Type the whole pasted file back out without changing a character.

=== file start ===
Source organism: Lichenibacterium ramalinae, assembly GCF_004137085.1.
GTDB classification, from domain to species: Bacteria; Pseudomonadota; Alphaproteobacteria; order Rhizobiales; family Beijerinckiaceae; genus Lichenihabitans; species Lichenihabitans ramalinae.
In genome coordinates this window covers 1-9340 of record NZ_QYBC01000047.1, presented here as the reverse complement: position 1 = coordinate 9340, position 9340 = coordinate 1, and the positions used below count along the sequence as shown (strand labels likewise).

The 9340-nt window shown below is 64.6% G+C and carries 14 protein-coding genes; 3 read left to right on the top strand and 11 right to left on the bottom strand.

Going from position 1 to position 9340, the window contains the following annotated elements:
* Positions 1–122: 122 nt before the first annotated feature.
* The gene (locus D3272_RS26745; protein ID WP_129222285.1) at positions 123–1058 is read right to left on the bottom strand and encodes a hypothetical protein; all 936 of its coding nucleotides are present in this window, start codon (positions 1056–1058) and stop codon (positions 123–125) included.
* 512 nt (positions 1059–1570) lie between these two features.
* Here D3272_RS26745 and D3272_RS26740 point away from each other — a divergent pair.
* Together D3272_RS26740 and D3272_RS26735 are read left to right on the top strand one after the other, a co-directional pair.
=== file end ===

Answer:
Source organism: Lichenibacterium ramalinae, assembly GCF_004137085.1.
GTDB classification, from domain to species: Bacteria; Pseudomonadota; Alphaproteobacteria; order Rhizobiales; family Beijerinckiaceae; genus Lichenihabitans; species Lichenihabitans ramalinae.
In genome coordinates this window covers 1-9340 of record NZ_QYBC01000047.1, presented here as the reverse complement: position 1 = coordinate 9340, position 9340 = coordinate 1, and the positions used below count along the sequence as shown (strand labels likewise).

The 9340-nt window shown below is 64.6% G+C and carries 14 protein-coding genes; 3 read left to right on the top strand and 11 right to left on the bottom strand.

Going from position 1 to position 9340, the window contains the following annotated elements:
* Positions 1–122: 122 nt before the first annotated feature.
* The gene (locus D3272_RS26745; protein ID WP_129222285.1) at positions 123–1058 is read right to left on the bottom strand and encodes a hypothetical protein; all 936 of its coding nucleotides are present in this window, start codon (positions 1056–1058) and stop codon (positions 123–125) included.
* 512 nt (positions 1059–1570) lie between these two features.
* Here D3272_RS26745 and D3272_RS26740 point away from each other — a divergent pair.
* Together D3272_RS26740 and D3272_RS26735 are read left to right on the top strand one after the other, a co-directional pair.